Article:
Four days of flirtation, endless speculation, unanswered questions and in the end, a long journey back to where things were a week ago.
Head coach Al Golden will return for a fourth year with the Miami Hurricanes, having taken himself out of the running for the Penn State opening. Silent on the matter since last Thursday, Golden responded Sunday afternoon in the form of a university-released statement.
Golden chose Coral Gables over Happy Valley, which should stand as a testament to the future of the Miami program. Past coaches departed for what were deemed bigger and better opportunities, and even if Golden mulled over a "dream job" opportunity and chance to go "home," the result was staying put—for now, at least.
Whether Miami or Penn State is the more-desirable job all depends on one's perspective. "Better" is always relative; circumstance and intangibles all play into the equation.
As it stands, the Hurricanes are closer to turning the corner than the Nittany Lions—finally out of the NCAA's crosshairs and ready to resume the rebuilding process. Bowl bans are a thing of the past, and Miami was hit with minimal scholarship reductions, leaving the program on the brink of signing the program's most well-rounded class in a decade.
In Happy Valley, "Blue & White" faithful continue riding the NCAA storm out.
Scholarship reductions have been slightly restored, but smaller numbers and missed postseasons will remain the case for two more years. There's also the Joe Paterno effect as the legacy of a legend—both good and bad—still permeates throughout Happy Valley, ready to hang over whoever paces that sideline the next several seasons.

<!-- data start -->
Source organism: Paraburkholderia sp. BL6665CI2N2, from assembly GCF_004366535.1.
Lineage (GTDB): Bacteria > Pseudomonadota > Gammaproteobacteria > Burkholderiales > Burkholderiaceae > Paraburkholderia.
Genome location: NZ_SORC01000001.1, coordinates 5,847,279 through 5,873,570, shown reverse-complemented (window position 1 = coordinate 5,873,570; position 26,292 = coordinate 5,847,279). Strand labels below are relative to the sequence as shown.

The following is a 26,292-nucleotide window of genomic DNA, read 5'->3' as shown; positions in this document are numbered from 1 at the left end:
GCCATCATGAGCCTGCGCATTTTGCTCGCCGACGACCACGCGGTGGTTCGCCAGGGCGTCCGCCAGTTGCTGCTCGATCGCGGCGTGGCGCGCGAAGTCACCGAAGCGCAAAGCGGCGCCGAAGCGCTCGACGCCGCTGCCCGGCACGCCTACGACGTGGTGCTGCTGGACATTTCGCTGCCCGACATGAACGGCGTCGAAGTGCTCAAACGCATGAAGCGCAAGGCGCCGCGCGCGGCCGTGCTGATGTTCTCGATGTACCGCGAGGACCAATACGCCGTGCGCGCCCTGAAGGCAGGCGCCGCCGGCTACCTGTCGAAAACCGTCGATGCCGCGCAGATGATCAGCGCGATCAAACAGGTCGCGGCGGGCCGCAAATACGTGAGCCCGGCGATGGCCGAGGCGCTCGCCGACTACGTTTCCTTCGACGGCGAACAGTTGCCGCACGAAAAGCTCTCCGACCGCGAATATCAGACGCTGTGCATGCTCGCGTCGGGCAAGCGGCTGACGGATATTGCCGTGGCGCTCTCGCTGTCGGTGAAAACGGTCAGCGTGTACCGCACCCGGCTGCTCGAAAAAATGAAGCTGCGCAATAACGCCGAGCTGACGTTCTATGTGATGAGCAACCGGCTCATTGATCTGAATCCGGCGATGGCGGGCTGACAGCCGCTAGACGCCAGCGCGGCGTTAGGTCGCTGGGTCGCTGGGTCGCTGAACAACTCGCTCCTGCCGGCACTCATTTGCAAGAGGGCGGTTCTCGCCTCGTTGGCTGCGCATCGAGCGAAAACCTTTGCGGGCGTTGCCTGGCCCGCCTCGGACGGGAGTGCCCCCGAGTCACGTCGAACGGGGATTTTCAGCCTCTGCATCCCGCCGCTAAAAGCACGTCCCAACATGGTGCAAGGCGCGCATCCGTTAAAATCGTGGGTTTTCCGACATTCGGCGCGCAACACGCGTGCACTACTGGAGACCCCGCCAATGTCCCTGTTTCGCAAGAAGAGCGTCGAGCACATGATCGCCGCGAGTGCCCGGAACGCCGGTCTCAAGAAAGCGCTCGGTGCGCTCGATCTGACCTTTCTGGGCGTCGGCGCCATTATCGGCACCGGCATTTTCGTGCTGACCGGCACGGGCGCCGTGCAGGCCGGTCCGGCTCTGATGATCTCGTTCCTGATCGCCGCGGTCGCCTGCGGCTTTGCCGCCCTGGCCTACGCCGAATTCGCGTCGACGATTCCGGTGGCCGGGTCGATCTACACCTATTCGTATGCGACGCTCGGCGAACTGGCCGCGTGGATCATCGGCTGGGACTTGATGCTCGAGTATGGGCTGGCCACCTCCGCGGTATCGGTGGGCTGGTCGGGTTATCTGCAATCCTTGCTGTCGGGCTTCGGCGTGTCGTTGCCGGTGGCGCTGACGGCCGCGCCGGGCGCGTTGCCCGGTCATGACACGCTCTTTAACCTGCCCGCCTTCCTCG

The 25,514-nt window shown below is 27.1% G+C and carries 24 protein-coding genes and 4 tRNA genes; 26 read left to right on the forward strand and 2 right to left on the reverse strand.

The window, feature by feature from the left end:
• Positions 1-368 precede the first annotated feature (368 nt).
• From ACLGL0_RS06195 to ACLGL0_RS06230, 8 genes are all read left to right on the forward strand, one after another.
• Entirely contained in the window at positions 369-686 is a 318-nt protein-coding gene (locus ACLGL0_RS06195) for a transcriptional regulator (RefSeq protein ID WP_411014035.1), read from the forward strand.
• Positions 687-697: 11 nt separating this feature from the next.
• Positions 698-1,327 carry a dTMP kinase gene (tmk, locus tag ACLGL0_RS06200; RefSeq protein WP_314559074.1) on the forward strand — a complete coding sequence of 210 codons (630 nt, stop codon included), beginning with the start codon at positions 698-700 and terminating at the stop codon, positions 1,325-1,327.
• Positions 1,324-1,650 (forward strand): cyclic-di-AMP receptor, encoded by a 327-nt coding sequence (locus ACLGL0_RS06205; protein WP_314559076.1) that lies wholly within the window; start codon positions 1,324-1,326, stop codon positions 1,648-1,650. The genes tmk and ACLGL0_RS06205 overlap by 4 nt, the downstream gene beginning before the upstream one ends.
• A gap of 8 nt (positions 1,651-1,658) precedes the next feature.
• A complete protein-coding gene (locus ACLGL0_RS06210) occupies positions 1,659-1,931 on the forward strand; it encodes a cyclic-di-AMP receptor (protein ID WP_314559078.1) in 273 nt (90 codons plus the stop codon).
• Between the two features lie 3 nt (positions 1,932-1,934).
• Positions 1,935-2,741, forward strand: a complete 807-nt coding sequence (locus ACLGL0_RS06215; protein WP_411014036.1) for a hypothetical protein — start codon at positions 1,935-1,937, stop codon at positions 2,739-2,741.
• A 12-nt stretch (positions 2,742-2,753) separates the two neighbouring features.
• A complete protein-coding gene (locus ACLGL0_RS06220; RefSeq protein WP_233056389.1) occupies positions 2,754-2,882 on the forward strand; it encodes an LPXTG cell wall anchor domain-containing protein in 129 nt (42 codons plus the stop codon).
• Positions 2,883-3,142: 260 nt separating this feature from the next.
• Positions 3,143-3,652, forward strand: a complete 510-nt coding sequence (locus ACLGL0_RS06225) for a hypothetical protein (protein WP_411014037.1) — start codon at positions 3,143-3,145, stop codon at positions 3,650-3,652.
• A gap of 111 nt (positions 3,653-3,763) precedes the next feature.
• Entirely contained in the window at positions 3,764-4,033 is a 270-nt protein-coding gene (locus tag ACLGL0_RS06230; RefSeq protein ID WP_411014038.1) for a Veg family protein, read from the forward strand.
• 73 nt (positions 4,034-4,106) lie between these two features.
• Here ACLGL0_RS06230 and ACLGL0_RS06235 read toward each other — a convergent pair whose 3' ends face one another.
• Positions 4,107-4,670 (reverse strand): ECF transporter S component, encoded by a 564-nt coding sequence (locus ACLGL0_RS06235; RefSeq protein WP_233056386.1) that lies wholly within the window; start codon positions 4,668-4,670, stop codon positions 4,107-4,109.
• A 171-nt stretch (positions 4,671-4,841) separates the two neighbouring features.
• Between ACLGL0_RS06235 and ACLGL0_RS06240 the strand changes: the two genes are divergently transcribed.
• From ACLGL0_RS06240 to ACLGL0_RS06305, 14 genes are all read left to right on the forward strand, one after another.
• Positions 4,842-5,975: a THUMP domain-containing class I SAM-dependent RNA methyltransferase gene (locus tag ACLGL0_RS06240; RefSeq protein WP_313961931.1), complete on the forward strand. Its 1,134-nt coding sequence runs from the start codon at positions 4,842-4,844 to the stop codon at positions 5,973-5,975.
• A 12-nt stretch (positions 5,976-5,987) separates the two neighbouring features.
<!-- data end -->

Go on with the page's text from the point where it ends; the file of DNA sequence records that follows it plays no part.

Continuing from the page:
While a Golden return to Penn State can never be counted out, fertile South Florida recruiting soil, an effort to make inroads with local high school coaches and the difference between time served and hovering sanctions, all give Miami the current edge—even for a one-time Nittany Lions team captain.
Full Speed Ahead: No Longer Just a 'Canes Mantra
Fair or unfair, Golden is going to pay a price locally for his recent Penn State-related courting, much of which is unrelated to this much-debated stay-or-go moment. The bulk of the frustration stems from a disappointing 35-29 record over Miami's five-year run prior to the former Temple coach's arrival.
Will Al Golden stick around Miami long enough to fix the Hurricanes?
While Golden can't be blamed for his predecessors' results, the clock is starting to tick regarding his turnaround timetable. Miami reached 7-0 in late October—days after the NCAA investigation wrapped—but the 'Canes dropped four of the next six, playing themselves out of a Coastal Division title and ACC Championship Game berth.
Golden spent the past three years as sympathetic figure to Miami fans, as well as college football enthusiasts nationwide, many of whom felt he was blindsided by the scandal. While many coaches would've cut and run, the Hurricanes leader dug in his heels and rolled up his sleeves.